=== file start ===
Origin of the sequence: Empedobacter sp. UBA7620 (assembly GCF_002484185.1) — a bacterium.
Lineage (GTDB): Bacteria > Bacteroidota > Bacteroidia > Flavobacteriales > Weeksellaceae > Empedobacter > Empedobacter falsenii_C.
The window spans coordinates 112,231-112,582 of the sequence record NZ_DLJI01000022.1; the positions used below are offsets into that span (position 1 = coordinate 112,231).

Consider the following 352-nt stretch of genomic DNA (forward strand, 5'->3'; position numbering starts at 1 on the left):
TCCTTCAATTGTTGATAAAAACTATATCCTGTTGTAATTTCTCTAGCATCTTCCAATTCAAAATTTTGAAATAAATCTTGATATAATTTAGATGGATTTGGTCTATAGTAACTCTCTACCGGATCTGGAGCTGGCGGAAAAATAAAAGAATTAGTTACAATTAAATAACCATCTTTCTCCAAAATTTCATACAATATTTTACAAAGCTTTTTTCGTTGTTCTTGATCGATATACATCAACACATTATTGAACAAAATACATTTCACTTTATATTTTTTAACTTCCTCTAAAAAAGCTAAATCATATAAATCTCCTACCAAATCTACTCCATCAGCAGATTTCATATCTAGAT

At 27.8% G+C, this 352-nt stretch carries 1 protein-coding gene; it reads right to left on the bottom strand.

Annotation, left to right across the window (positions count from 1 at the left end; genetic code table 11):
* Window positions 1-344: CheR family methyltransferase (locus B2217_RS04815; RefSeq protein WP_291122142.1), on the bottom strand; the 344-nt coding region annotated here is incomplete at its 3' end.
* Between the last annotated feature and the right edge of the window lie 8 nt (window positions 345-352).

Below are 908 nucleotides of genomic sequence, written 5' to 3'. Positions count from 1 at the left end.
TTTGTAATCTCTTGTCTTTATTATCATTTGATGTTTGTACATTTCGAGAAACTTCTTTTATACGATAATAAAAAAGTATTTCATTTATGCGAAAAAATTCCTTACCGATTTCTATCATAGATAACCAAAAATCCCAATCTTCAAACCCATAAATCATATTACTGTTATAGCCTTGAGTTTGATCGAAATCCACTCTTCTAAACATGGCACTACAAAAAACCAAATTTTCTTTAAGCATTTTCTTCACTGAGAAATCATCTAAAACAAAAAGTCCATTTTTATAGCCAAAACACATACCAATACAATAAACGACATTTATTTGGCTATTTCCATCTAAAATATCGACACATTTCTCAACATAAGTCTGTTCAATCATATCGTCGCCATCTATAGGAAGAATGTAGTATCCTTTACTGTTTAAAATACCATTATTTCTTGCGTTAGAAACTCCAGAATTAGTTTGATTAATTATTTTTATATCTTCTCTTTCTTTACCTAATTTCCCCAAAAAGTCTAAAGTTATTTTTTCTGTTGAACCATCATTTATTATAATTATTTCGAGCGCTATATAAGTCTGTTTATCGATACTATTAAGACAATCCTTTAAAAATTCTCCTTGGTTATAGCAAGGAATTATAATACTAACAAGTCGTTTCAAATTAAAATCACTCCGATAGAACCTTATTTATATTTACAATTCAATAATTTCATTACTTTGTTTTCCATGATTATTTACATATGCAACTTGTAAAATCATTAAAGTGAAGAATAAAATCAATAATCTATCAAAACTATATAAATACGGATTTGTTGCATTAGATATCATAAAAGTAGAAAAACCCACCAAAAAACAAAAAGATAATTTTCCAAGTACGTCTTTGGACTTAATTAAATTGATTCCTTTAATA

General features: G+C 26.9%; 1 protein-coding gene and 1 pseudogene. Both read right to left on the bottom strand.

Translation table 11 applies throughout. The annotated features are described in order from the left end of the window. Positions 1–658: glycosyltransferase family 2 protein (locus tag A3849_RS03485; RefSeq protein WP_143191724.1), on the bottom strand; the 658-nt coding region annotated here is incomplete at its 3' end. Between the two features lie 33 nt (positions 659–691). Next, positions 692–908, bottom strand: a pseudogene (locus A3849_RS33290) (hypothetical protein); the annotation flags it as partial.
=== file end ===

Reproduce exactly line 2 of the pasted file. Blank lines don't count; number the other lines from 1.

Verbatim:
Lineage (GTDB): Bacteria > Bacteroidota > Bacteroidia > Flavobacteriales > Weeksellaceae > Empedobacter > Empedobacter falsenii_C.